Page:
Inducing a modal shift from private transport to public buses will reduce road traffic deaths in India. In cities such as Bangalore and Mumbai, the city bus agencies – Bangalore Metropolitan Transport Corporation (BMTC) and Brihanmumbai Electric Supply and Transport (BEST) respectively – account for 20-32 percent of the mode share, but were involved in only 5-13 percent of the road fatalities reported in the city in the last five years. The data suggests that the quantum of crashes per driven kilometers is significantly lower in the case of buses as compared to personal modes.
India has 54 State Road Transport Undertakings (SRTUs), catering to over 68 million daily passenger trips in rural, inter-city, and urban areas. While the enormity of public bus operations in India is remarkable, bus agencies have often been fraught with operational inefficiencies and low-quality services, resulting in declining ridership.
Although buses are involved in a small percentage of total crashes, these crashes have far-reaching impacts on finances, reputation, and ultimately, ridership. And an impact on ridership means that more people will opt for private modes of transport. A move to public transport will help India inch closer to its commitment of reducing road crashes by half by the year 2020,and improving the safety of public buses will be crucial in making this happen.
Road crashes negatively impact SRTU finances
Officially, the cost of crashes reported by the SRTUs covers only compensation paid to victims. However, the actual costs include vehicle damages, loss of work hours, and other fees towards enquiry, legal and medical services. For example, BMTC suffered an average annual loss of INR 11 Cr (1.7 million USD) between 2012-2016 due to road crashes. This includes the amount that was paid as compensation to victims, legal fees, vehicle damages, and loss of man hours. That is, for every INR 184 earned as revenue between 2012-16, BMTC lost INR 1 as a result of road crashes involving their fleet, on an average.
This is detrimental to the financial sustainability of bus transport agencies. Since SRTUs operate on thin margins and are often not profitable, capital allocation to improve safety is limited. Hence, provisions in the form of safety grants by the state and central governments will enable them to reduce crashes and thereby losses.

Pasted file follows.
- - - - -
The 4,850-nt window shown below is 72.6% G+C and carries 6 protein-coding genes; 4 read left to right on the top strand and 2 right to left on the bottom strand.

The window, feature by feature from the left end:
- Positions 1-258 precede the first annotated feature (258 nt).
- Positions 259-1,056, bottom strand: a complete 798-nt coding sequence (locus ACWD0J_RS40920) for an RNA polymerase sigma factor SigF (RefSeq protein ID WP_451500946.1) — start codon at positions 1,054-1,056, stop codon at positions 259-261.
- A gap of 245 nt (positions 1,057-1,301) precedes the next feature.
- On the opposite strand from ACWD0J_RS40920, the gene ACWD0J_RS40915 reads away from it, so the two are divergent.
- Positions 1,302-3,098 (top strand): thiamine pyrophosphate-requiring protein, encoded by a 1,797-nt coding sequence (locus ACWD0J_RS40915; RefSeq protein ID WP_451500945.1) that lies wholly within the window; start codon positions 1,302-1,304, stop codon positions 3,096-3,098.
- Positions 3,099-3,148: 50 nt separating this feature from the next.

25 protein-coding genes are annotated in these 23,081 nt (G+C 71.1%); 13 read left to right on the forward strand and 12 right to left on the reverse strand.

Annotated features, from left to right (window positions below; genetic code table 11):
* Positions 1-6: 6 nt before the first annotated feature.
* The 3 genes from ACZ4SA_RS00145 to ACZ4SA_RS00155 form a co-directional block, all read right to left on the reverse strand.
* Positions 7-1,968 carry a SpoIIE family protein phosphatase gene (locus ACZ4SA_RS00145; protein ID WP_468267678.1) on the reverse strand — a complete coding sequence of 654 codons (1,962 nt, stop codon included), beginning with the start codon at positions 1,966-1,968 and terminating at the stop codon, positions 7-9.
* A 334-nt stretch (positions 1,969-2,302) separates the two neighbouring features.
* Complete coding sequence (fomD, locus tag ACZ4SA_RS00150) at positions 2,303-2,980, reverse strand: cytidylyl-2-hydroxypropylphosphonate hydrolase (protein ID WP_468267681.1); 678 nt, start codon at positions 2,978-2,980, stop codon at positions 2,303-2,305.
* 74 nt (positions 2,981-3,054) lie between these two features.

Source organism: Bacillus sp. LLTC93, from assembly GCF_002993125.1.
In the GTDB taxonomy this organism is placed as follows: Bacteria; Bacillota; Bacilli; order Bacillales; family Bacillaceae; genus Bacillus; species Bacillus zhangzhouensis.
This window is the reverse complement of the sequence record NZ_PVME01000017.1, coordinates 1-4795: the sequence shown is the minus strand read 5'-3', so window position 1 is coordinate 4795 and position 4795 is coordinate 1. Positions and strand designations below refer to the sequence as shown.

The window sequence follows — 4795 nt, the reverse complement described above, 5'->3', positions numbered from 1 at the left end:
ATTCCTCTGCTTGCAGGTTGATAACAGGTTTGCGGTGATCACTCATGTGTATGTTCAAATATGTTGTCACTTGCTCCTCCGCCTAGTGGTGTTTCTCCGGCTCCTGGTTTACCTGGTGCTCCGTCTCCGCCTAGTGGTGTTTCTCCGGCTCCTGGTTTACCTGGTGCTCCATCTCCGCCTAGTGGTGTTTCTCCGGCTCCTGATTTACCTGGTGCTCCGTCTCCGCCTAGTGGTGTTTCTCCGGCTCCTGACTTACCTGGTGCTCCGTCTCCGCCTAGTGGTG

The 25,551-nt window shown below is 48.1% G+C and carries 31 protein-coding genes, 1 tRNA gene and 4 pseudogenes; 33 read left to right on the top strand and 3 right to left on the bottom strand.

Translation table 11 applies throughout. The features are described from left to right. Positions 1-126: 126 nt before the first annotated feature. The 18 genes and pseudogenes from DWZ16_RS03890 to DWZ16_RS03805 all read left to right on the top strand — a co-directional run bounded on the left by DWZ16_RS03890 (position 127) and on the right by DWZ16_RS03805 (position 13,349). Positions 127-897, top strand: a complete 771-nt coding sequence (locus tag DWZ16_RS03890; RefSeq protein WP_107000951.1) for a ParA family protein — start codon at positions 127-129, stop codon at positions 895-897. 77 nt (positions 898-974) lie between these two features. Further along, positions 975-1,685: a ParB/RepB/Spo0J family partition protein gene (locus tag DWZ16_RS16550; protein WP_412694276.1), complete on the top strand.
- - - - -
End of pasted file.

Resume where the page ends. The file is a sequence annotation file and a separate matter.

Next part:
Reputation of bus agencies is at stake
In India, crashes are often blamed on the bigger vehicle, a bus in this case. This is largely due to improper crash investigation. To help avert such consequences, bus services should take conscious measures towards reducing crashes and managing their public image. Bus agencies should put together comprehensive investigation reports that document all aspects of the crash in a scientific manner. In addition, driver training and monitoring systems should be put in place, as well as active and passive safety retrofits on buses (for instance, larger mirrors for reducing blind-spots) which would help reduce crashes. Lastly, a comprehensive policy at the organizational level will help imbibe a safety culture and persuade drivers and other members to contribute towards improving road safety.
Sustainable transport saves lives
Therefore, a proactive investment in improving safety will, in addition to saving lives, allow for sustenance of bus services. Recently, WRI India collaborated with a leading safety science organization, Underwriters Laboratories (UL), to study bus crashes in India spanning 6 SRTUs: BMTC, BEST, APSRTC, KSRTC, NEKRTC, and MTC*. The analysis suggests that more than 80 percent of crash victims were vulnerable road users such as motorcyclists and pedestrians and passengers. There is a need to study these crashes more closely and take practical steps towards preventing them. Steps towards reducing crashes involving buses, coupled with a scientific approach to crash investigation, will go a long way in helping public bus agencies improve their financial health, enhance brand image, increase ridership, and above all, advance public safety.
Anusha Chitturi and Roshan Toshniwal